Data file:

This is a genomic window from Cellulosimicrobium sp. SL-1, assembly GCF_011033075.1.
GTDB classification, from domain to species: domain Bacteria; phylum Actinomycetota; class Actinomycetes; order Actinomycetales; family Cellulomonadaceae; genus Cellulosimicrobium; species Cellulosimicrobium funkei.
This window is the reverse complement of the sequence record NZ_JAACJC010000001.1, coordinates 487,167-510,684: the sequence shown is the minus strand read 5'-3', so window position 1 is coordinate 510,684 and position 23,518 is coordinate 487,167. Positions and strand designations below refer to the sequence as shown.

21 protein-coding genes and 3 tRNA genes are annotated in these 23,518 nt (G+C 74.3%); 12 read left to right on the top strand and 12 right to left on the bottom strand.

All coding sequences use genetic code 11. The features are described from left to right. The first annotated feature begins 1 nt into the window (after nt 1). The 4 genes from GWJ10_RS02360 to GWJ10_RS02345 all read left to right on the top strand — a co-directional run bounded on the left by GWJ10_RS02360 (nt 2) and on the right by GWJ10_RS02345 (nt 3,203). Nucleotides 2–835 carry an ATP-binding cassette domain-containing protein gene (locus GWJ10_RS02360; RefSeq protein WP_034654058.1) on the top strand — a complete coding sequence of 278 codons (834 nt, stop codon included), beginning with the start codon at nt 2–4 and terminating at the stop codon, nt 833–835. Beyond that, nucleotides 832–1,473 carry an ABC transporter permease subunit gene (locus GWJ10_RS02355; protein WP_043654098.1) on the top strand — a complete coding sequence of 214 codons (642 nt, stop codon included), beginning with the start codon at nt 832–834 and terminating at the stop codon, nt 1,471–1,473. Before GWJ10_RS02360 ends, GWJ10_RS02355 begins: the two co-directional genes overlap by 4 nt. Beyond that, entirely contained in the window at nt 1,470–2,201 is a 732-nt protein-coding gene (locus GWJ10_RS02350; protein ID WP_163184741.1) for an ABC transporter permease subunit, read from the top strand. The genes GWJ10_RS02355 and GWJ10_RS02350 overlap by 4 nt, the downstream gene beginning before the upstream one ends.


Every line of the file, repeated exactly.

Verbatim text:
This is a genomic window from Cellulosimicrobium sp. SL-1, assembly GCF_011033075.1.
GTDB classification, from domain to species: domain Bacteria; phylum Actinomycetota; class Actinomycetes; order Actinomycetales; family Cellulomonadaceae; genus Cellulosimicrobium; species Cellulosimicrobium funkei.
This window is the reverse complement of the sequence record NZ_JAACJC010000001.1, coordinates 487,167-510,684: the sequence shown is the minus strand read 5'-3', so window position 1 is coordinate 510,684 and position 23,518 is coordinate 487,167. Positions and strand designations below refer to the sequence as shown.

21 protein-coding genes and 3 tRNA genes are annotated in these 23,518 nt (G+C 74.3%); 12 read left to right on the top strand and 12 right to left on the bottom strand.

All coding sequences use genetic code 11. The features are described from left to right. The first annotated feature begins 1 nt into the window (after nt 1). The 4 genes from GWJ10_RS02360 to GWJ10_RS02345 all read left to right on the top strand — a co-directional run bounded on the left by GWJ10_RS02360 (nt 2) and on the right by GWJ10_RS02345 (nt 3,203). Nucleotides 2–835 carry an ATP-binding cassette domain-containing protein gene (locus GWJ10_RS02360; RefSeq protein WP_034654058.1) on the top strand — a complete coding sequence of 278 codons (834 nt, stop codon included), beginning with the start codon at nt 2–4 and terminating at the stop codon, nt 833–835. Beyond that, nucleotides 832–1,473 carry an ABC transporter permease subunit gene (locus GWJ10_RS02355; protein WP_043654098.1) on the top strand — a complete coding sequence of 214 codons (642 nt, stop codon included), beginning with the start codon at nt 832–834 and terminating at the stop codon, nt 1,471–1,473. Before GWJ10_RS02360 ends, GWJ10_RS02355 begins: the two co-directional genes overlap by 4 nt. Beyond that, entirely contained in the window at nt 1,470–2,201 is a 732-nt protein-coding gene (locus GWJ10_RS02350; protein ID WP_163184741.1) for an ABC transporter permease subunit, read from the top strand. The genes GWJ10_RS02355 and GWJ10_RS02350 overlap by 4 nt, the downstream gene beginning before the upstream one ends.